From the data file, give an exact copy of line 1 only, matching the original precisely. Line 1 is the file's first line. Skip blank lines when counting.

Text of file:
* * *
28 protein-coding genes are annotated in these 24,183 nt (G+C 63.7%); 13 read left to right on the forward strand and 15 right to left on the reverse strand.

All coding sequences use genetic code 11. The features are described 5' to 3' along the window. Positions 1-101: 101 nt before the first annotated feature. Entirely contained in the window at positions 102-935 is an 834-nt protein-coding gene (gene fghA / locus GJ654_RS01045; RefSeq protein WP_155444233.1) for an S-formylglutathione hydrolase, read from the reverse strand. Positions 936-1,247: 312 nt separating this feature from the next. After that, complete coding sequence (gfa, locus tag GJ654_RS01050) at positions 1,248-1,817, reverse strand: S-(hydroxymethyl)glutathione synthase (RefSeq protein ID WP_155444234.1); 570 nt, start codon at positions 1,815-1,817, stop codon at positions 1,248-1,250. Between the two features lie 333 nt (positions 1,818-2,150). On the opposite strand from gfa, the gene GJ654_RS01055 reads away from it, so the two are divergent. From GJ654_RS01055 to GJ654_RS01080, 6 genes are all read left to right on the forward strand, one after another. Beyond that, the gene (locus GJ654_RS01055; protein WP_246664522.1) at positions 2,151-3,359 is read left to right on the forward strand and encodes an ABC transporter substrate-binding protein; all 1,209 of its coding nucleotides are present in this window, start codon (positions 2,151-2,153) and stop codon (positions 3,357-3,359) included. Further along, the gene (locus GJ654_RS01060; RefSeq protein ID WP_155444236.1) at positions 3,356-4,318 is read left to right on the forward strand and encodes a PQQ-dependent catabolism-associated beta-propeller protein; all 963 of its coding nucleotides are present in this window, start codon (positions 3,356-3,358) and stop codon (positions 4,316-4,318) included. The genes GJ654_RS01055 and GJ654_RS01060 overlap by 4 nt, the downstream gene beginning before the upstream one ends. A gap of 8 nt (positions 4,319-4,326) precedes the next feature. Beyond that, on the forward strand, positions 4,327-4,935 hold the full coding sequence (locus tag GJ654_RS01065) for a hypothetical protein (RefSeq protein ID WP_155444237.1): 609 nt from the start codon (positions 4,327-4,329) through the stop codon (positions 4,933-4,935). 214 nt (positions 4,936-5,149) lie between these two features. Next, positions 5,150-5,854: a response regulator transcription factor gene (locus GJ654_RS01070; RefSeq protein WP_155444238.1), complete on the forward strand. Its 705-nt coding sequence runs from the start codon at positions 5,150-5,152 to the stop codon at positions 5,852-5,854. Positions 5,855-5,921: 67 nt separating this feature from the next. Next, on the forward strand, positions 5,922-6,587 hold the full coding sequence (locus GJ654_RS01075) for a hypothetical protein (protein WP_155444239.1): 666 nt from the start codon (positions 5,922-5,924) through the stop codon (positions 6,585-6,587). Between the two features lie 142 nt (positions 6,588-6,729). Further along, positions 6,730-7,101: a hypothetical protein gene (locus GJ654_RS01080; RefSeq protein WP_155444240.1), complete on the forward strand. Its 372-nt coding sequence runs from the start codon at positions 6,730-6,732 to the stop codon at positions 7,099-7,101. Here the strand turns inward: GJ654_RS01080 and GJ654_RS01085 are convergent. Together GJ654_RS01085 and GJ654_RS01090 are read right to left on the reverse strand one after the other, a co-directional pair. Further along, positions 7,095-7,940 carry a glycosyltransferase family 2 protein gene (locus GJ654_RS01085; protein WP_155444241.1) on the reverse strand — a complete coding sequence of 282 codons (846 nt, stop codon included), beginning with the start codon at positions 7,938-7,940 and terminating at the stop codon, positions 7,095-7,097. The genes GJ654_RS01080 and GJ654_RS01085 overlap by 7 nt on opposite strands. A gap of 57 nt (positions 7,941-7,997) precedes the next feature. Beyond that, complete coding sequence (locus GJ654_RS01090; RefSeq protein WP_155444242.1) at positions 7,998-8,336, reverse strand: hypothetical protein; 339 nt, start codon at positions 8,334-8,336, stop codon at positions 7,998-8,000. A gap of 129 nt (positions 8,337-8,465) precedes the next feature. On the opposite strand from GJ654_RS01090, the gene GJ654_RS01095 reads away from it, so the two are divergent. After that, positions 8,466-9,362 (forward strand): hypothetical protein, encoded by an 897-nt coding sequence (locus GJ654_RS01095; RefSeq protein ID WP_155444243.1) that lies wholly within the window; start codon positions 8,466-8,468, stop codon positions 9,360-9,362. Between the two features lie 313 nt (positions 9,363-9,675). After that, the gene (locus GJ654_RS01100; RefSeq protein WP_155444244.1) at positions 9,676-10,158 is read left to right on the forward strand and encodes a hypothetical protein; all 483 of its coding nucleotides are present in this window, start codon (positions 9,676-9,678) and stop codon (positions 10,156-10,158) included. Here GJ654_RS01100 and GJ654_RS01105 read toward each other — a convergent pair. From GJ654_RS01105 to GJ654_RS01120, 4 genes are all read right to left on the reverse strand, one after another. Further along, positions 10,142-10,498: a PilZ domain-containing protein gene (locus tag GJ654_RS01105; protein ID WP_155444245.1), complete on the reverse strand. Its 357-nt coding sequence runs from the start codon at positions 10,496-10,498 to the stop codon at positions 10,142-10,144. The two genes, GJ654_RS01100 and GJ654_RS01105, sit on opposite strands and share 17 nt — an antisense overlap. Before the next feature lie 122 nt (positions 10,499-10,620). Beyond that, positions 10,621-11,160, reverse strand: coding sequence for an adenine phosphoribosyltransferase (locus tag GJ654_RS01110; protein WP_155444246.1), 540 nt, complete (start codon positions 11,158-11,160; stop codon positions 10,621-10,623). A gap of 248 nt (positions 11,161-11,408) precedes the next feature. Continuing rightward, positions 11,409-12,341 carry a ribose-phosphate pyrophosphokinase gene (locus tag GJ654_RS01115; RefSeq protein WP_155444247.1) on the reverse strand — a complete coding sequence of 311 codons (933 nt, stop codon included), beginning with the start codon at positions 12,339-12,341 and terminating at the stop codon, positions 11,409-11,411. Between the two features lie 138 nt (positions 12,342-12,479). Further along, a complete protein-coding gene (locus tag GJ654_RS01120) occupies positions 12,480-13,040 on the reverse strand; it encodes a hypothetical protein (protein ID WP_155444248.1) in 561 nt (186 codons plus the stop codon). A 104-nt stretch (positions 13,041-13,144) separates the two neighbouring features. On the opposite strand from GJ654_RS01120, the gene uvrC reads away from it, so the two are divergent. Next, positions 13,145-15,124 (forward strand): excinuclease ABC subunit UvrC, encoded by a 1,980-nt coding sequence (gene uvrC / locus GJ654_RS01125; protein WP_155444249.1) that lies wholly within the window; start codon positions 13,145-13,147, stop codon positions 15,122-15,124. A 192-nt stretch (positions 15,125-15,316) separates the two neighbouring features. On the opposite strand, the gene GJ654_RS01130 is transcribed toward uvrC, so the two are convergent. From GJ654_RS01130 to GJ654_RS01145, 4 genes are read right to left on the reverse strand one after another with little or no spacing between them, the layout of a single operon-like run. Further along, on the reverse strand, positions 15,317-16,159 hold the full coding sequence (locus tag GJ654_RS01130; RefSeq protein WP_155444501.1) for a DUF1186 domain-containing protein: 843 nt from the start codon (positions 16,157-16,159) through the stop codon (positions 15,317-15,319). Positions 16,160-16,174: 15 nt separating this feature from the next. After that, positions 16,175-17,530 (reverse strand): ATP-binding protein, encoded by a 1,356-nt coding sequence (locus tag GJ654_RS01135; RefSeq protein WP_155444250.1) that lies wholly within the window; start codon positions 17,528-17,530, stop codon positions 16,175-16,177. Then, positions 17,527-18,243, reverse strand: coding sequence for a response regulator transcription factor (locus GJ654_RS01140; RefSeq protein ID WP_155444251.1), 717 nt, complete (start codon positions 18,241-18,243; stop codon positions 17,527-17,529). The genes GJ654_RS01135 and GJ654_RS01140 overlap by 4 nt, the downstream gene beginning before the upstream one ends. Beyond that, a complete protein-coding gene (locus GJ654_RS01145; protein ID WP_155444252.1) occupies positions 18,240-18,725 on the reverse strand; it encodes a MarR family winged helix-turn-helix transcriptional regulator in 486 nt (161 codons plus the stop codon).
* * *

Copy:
28 protein-coding genes are annotated in these 24,183 nt (G+C 63.7%); 13 read left to right on the forward strand and 15 right to left on the reverse strand.